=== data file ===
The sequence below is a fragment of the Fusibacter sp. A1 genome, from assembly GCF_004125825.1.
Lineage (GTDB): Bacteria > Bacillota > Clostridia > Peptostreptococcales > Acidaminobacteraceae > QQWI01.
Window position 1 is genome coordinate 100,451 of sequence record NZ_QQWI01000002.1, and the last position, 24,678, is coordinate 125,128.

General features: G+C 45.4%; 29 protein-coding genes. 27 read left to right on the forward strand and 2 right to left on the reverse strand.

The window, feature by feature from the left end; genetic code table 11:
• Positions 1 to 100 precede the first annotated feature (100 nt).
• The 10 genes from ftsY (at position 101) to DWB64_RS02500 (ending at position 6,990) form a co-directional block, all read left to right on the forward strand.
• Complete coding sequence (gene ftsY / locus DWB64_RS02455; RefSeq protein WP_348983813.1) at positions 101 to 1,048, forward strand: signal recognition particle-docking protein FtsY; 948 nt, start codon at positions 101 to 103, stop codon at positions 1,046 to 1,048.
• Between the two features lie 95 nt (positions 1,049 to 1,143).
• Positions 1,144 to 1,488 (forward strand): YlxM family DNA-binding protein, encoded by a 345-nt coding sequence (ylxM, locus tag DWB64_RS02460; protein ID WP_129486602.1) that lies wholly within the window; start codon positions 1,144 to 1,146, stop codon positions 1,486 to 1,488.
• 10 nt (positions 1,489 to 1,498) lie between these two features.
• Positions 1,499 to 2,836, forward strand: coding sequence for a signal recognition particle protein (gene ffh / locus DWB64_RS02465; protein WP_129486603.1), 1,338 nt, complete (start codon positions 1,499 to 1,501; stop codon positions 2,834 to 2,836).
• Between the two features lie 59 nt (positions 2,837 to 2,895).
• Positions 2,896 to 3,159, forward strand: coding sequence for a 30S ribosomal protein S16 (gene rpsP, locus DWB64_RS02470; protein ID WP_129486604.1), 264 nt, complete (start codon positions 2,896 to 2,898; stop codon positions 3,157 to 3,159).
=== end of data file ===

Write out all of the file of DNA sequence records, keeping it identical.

The sequence below is a fragment of the Fusibacter sp. A1 genome, from assembly GCF_004125825.1.
Lineage (GTDB): Bacteria > Bacillota > Clostridia > Peptostreptococcales > Acidaminobacteraceae > QQWI01.
Window position 1 is genome coordinate 100,451 of sequence record NZ_QQWI01000002.1, and the last position, 24,678, is coordinate 125,128.

General features: G+C 45.4%; 29 protein-coding genes. 27 read left to right on the forward strand and 2 right to left on the reverse strand.

The window, feature by feature from the left end; genetic code table 11:
• Positions 1 to 100 precede the first annotated feature (100 nt).
• The 10 genes from ftsY (at position 101) to DWB64_RS02500 (ending at position 6,990) form a co-directional block, all read left to right on the forward strand.
• Complete coding sequence (gene ftsY / locus DWB64_RS02455; RefSeq protein WP_348983813.1) at positions 101 to 1,048, forward strand: signal recognition particle-docking protein FtsY; 948 nt, start codon at positions 101 to 103, stop codon at positions 1,046 to 1,048.
• Between the two features lie 95 nt (positions 1,049 to 1,143).
• Positions 1,144 to 1,488 (forward strand): YlxM family DNA-binding protein, encoded by a 345-nt coding sequence (ylxM, locus tag DWB64_RS02460; protein ID WP_129486602.1) that lies wholly within the window; start codon positions 1,144 to 1,146, stop codon positions 1,486 to 1,488.
• 10 nt (positions 1,489 to 1,498) lie between these two features.
• Positions 1,499 to 2,836, forward strand: coding sequence for a signal recognition particle protein (gene ffh / locus DWB64_RS02465; protein WP_129486603.1), 1,338 nt, complete (start codon positions 1,499 to 1,501; stop codon positions 2,834 to 2,836).
• Between the two features lie 59 nt (positions 2,837 to 2,895).
• Positions 2,896 to 3,159, forward strand: coding sequence for a 30S ribosomal protein S16 (gene rpsP, locus DWB64_RS02470; protein ID WP_129486604.1), 264 nt, complete (start codon positions 2,896 to 2,898; stop codon positions 3,157 to 3,159).